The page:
Maestro Fresh Wes settles score on Orchestrated Noise
Grandfather of Canadian rap music recruits all-star lineup for first full album in 13 years
By: Nick Krewen Music, Published on Fri Jun 28 2013
For his big return, Maestro Fresh Wes has pulled out all the stops.
To commemorate his 25th year as Canada’s breakthrough rap pioneer, Toronto’s Wesley Williams waded deep into Canadian and U.S. talent pools to help him record his brand new album Orchestrated Noise, released earlier this week.
Although the 18-track project boasts hip-hop heroes old and new (veterans Chuck D. of Public Enemy and Brand Nubian’s Sadat X; Circle alumni Saukrates and Kardinal Offishall, and younger lions like Rich Kidd and King Reign), Williams didn’t stick to his own genre when issuing invites: soul singers Glenn Lewis and Divine Brown, rockers Sam Roberts and The Trews, opera star Measha Brueggergosman and electronic pop siren Lights were all asked to the party.
“This album was a community project, where people say, ‘Let’s make this work, let’s make this happen, because you mean something to me,” asserted a smiling Williams in an interview this week, lounging back in a leather chair in the spacious lobby of a Bloor Street office building.
“It’s an awesome thing to know that what I’ve done, I feel appreciated. And it was a blessing to be able to work with Classified, King Reign, Lights — just these different artists, man, and do things that I wouldn’t normally do outside hip-hop’s comfort zone.”
If you recall Maestro’s introduction back in 1989, it was via a groovy little featherweight earworm called “Let Your Backbone Slide,” that burst into the mainstream and became Canada’s first homegrown rap hit, helping Williams earn a Juno Award for its corresponding album Symphony In Effect. The album’s sales of nearly 200,000 copies pegged it as Canada’s bestselling domestic rap recording until another guy named Drake broke the record a few years back.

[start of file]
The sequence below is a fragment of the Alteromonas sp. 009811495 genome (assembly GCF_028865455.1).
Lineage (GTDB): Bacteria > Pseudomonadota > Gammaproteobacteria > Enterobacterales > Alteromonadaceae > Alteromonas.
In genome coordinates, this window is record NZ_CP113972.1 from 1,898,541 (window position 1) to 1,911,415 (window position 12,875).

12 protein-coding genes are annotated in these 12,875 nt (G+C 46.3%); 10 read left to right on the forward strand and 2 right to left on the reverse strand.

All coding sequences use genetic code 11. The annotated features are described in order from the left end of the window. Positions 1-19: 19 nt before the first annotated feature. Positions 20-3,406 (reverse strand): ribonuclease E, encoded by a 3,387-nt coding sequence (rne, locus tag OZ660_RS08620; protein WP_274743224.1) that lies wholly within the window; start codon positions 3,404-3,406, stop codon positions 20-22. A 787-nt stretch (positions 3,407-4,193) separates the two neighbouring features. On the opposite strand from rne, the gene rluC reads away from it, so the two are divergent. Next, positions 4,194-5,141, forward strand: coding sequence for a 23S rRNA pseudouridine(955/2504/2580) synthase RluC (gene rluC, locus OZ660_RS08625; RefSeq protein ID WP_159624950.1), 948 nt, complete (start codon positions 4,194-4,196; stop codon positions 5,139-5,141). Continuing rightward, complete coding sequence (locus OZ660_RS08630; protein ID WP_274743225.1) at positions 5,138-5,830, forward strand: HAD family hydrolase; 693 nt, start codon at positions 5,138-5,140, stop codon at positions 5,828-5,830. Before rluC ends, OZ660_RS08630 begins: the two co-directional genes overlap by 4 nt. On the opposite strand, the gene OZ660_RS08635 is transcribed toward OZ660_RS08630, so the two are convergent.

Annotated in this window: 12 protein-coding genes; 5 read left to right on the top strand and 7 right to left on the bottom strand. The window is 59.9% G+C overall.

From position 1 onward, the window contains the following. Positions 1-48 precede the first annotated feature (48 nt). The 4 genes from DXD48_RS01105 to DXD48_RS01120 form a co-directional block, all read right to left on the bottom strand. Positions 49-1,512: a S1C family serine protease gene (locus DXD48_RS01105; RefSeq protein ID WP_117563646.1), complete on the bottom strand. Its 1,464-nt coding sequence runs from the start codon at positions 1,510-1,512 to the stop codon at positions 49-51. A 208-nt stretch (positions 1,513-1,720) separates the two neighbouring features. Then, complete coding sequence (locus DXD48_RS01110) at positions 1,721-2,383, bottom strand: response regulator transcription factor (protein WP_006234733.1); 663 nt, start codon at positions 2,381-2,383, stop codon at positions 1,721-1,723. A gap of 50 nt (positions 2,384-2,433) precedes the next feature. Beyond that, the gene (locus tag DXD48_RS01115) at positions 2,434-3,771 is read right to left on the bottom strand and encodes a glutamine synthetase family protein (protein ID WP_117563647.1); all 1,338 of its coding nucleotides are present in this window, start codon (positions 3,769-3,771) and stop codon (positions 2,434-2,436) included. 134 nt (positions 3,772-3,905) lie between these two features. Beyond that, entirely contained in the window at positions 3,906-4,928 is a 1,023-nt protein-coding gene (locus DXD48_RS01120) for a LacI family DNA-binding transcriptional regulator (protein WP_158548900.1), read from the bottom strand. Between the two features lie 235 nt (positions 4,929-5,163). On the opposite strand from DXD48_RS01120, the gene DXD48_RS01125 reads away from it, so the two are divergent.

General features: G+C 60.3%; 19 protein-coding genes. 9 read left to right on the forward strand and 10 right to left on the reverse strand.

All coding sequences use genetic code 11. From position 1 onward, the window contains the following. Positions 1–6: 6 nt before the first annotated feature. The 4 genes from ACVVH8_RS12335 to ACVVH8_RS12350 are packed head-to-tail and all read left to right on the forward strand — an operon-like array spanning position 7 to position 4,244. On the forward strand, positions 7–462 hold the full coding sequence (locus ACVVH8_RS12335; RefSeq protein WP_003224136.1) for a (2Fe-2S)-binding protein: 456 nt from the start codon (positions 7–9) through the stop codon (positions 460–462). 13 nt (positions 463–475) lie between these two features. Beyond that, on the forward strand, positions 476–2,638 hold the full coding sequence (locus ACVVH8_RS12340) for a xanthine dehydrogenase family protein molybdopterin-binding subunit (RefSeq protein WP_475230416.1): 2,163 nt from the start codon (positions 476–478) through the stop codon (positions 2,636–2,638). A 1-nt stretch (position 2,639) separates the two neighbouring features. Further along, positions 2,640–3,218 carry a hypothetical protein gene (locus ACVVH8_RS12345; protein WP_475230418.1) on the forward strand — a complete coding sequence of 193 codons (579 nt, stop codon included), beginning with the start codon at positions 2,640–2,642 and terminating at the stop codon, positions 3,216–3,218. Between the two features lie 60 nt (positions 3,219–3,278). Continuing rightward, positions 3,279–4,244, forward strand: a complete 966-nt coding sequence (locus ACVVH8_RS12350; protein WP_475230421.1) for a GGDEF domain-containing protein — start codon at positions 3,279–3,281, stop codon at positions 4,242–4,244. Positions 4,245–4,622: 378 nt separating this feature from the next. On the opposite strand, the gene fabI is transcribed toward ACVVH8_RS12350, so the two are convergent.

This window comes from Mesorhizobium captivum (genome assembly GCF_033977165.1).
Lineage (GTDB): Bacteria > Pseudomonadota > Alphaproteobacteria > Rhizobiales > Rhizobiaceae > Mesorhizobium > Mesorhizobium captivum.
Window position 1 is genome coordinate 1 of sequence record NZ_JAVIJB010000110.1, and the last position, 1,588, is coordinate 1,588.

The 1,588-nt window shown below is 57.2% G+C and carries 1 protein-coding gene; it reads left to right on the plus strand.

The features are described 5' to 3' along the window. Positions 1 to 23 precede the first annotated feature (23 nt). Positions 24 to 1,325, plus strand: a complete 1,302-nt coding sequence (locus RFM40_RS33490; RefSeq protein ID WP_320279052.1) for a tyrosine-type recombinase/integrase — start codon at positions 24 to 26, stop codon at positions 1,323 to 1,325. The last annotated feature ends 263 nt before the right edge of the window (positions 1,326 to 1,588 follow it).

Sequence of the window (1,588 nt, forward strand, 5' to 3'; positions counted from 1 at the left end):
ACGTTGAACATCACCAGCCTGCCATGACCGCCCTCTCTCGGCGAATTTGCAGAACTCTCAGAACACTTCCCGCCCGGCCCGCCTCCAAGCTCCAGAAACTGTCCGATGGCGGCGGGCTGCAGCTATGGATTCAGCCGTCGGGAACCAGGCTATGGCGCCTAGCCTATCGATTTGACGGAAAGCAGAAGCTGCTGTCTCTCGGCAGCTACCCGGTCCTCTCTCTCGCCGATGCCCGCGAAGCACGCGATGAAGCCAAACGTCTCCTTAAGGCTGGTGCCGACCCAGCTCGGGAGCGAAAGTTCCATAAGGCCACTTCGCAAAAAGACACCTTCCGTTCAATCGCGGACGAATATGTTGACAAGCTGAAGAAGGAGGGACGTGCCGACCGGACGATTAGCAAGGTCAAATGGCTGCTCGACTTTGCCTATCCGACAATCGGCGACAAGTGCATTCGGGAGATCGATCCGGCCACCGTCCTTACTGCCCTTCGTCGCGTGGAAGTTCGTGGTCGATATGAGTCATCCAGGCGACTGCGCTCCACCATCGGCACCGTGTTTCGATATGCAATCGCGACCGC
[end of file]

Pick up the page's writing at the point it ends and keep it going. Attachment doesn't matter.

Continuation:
Back in the day, rap was simpler and rudimentary, as many were just beginning to explore its potential — and hip-hop pioneers like Maestro were blazing their own trails without previous guidance.
“I came up with the slogan, ‘Don’t make records — make history,’ and that’s what I was doing back then without knowing,” says Williams, 45.
“It wasn’t just about playing music — it was about making a statement. We had no social media. We had no computers, so anything that we did was rudimental from a technological perspective. On top of that, we had no reference point, so we were doing what felt right and relying on a lot of instinct.
“Still, it resonated with the public to the point where after 25 years, people are still checking me.”
For the new album, his first since 2000’s Ever Since, Williams wanted to link the past to the present. He spent two years working with many producers — Lord Quest, the Rezza Brothers and fellow emcees Classified and Saukrates among them — to develop his distinct, fuller vision.
“I wanted to make it a conceptual extension of my first album, Symphony In Effect,” Williams declared. “So I asked myself, ‘what would a Maestro really do?’ He’d make Orchestrated Noise.”
To help present his more worldly perspective, which includes influences and subject matter ranging from Jamaican political leader Marcus Garvey (“Look For Me In The Whirlwind”), responsible parenthood (“See You On The Weekend”) and tapping your potential (“Reach For the Sky (Try)”), Williams said he relied on his younger disciples.
“I got rap coaches — like King Reign, Rich Kidd, Promise Shepherd, Rochester — they’re the kind of the guys who gave me a little guidance on how to flow, to make sure my stuff was right,” says Williams. “I hadn’t put out an album in awhile. But I’m glad to be back and I’m glad cats are checking for me.”
Williams, who also sustains careers as an actor (he plays Paul Dwyer on the hit CBC comedy Mr. D.), author (Stick To Your Vision, McClelland & Stewart) and motivational speaker and intends to tour the new album in the fall, says he feels both relevant and grateful.
“I’m from the era of the physical in the era of the digital,” he states. “It’s a different world and I’m glad I’m still part of it.”